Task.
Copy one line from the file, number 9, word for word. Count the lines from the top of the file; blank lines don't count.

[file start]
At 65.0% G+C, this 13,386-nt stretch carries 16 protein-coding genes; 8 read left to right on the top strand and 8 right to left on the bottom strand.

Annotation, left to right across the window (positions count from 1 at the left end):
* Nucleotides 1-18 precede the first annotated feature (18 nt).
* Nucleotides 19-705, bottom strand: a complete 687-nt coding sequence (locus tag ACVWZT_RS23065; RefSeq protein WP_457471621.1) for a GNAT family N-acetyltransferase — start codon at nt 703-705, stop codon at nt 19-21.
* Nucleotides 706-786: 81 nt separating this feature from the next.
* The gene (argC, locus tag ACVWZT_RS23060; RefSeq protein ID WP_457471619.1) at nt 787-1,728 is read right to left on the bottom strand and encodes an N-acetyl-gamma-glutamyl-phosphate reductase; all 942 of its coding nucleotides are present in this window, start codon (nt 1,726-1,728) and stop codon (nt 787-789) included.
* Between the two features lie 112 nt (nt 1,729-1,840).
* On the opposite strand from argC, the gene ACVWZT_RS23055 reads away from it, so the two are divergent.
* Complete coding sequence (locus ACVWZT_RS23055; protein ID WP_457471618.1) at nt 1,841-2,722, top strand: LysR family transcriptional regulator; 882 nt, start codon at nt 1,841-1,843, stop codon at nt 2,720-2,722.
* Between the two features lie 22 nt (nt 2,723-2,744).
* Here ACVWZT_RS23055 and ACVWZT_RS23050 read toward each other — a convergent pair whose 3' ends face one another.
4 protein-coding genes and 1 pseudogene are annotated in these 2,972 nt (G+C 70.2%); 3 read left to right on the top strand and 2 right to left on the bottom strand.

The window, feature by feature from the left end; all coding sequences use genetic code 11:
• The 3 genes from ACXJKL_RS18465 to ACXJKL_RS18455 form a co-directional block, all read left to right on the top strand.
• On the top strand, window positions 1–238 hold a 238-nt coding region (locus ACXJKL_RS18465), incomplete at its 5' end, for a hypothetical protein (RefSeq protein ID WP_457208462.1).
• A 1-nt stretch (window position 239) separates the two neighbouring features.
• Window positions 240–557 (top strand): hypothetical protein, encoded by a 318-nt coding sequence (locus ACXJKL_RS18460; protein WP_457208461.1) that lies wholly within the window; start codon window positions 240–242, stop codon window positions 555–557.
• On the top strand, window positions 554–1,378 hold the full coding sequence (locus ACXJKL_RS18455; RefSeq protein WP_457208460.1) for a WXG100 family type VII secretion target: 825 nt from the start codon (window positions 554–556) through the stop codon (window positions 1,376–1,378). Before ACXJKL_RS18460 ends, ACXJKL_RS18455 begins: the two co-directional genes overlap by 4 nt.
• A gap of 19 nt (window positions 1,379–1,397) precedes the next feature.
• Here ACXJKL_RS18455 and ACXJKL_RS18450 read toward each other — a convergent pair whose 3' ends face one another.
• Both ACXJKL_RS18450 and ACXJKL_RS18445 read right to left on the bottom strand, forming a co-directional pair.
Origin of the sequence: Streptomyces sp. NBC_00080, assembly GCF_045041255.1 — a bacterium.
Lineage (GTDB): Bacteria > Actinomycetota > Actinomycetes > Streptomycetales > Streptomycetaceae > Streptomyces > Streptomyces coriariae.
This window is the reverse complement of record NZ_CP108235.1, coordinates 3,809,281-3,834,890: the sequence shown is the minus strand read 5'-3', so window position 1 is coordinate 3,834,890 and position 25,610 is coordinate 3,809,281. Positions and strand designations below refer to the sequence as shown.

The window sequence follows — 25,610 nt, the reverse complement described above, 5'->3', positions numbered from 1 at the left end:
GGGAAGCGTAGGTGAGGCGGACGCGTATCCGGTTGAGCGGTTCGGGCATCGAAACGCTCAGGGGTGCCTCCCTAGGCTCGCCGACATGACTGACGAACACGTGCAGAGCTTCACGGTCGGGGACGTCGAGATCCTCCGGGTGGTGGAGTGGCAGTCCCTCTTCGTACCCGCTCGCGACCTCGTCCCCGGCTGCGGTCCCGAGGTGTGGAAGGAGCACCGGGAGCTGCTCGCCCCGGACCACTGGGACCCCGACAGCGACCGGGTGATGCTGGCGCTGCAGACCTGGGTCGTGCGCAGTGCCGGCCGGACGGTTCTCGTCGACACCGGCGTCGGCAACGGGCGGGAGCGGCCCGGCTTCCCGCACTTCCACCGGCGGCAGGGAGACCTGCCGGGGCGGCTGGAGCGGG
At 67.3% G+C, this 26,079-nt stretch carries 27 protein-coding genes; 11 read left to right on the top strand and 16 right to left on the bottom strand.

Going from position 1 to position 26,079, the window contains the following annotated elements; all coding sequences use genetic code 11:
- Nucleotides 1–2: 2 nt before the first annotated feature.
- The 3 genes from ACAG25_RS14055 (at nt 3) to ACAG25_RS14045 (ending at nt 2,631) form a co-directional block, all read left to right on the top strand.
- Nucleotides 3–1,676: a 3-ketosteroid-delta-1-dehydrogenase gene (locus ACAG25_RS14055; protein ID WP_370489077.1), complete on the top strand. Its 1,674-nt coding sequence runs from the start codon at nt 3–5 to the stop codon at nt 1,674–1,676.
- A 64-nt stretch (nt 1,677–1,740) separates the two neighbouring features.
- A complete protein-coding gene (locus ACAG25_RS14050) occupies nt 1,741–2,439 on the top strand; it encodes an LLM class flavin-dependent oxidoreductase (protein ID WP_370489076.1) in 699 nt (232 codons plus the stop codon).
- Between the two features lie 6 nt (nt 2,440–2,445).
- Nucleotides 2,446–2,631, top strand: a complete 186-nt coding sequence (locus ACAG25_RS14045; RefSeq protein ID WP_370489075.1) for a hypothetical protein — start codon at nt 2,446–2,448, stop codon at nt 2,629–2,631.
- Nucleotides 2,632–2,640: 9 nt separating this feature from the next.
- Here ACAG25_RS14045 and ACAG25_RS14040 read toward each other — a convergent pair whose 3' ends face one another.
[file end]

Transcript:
* Complete coding sequence (locus ACVWZT_RS23055; protein ID WP_457471618.1) at nt 1,841-2,722, top strand: LysR family transcriptional regulator; 882 nt, start codon at nt 1,841-1,843, stop codon at nt 2,720-2,722.